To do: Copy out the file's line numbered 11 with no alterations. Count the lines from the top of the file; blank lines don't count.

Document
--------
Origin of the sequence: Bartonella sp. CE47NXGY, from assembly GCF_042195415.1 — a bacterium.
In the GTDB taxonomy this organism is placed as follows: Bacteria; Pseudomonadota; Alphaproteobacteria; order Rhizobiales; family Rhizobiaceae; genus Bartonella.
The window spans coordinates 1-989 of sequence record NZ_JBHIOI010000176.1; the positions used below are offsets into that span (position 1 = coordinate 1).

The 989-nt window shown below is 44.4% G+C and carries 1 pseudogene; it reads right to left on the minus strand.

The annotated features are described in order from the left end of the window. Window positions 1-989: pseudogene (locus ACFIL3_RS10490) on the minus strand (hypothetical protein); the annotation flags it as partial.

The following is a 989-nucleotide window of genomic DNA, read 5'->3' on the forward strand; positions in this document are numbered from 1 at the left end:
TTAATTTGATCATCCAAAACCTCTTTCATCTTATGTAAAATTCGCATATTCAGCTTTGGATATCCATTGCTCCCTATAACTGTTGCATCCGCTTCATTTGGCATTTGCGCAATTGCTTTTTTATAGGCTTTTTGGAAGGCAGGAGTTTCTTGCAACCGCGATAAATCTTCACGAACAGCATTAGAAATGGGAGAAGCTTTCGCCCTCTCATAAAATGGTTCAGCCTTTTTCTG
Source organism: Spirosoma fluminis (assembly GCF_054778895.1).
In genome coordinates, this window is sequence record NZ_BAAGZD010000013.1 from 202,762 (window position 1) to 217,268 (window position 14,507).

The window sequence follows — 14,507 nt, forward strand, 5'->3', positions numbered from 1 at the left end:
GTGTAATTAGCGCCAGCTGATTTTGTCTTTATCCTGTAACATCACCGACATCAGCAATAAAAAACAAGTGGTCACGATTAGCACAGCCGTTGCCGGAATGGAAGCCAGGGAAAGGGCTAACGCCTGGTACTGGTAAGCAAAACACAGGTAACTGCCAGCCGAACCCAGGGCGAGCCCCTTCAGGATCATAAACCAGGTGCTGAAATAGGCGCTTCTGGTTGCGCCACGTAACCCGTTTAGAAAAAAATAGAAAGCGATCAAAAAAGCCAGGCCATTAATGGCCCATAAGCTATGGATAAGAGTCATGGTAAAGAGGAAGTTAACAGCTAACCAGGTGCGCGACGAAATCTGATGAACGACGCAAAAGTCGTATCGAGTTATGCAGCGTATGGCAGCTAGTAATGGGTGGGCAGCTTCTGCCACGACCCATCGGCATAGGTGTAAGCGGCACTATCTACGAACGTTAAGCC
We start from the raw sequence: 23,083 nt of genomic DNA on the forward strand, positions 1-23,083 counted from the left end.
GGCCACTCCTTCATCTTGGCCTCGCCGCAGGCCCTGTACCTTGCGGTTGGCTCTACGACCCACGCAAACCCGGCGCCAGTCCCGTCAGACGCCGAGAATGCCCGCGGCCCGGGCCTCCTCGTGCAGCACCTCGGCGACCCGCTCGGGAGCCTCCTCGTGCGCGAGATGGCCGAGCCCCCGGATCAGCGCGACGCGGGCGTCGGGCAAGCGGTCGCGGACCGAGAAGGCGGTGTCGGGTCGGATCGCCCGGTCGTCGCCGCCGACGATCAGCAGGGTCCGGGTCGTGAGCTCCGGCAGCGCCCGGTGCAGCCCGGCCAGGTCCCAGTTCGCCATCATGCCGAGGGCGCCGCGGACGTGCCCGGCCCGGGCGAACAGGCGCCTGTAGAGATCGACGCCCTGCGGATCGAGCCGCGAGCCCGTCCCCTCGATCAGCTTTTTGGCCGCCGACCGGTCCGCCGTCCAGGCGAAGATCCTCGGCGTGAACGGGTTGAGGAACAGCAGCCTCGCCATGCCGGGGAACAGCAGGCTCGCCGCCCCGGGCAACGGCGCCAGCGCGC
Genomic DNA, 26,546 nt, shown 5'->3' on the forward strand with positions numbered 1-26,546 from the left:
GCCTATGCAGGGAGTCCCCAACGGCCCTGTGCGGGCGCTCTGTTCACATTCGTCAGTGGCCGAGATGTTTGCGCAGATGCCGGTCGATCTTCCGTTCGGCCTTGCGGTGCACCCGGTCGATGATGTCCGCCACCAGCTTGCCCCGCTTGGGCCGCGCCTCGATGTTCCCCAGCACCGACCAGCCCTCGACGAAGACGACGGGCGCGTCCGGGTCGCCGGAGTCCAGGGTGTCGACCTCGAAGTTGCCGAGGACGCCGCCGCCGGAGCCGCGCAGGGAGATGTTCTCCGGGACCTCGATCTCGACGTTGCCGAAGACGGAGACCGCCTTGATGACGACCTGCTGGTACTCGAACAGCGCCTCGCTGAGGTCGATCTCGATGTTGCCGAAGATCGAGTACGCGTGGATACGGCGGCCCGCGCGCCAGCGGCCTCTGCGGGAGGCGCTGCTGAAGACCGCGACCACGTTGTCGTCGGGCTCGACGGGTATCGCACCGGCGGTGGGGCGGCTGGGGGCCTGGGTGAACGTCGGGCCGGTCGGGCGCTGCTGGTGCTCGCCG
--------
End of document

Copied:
GTGTAATTAGCGCCAGCTGATTTTGTCTTTATCCTGTAACATCACCGACATCAGCAATAAAAAACAAGTGGTCACGATTAGCACAGCCGTTGCCGGAATGGAAGCCAGGGAAAGGGCTAACGCCTGGTACTGGTAAGCAAAACACAGGTAACTGCCAGCCGAACCCAGGGCGAGCCCCTTCAGGATCATAAACCAGGTGCTGAAATAGGCGCTTCTGGTTGCGCCACGTAACCCGTTTAGAAAAAAATAGAAAGCGATCAAAAAAGCCAGGCCATTAATGGCCCATAAGCTATGGATAAGAGTCATGGTAAAGAGGAAGTTAACAGCTAACCAGGTGCGCGACGAAATCTGATGAACGACGCAAAAGTCGTATCGAGTTATGCAGCGTATGGCAGCTAGTAATGGGTGGGCAGCTTCTGCCACGACCCATCGGCATAGGTGTAAGCGGCACTATCTACGAACGTTAAGCC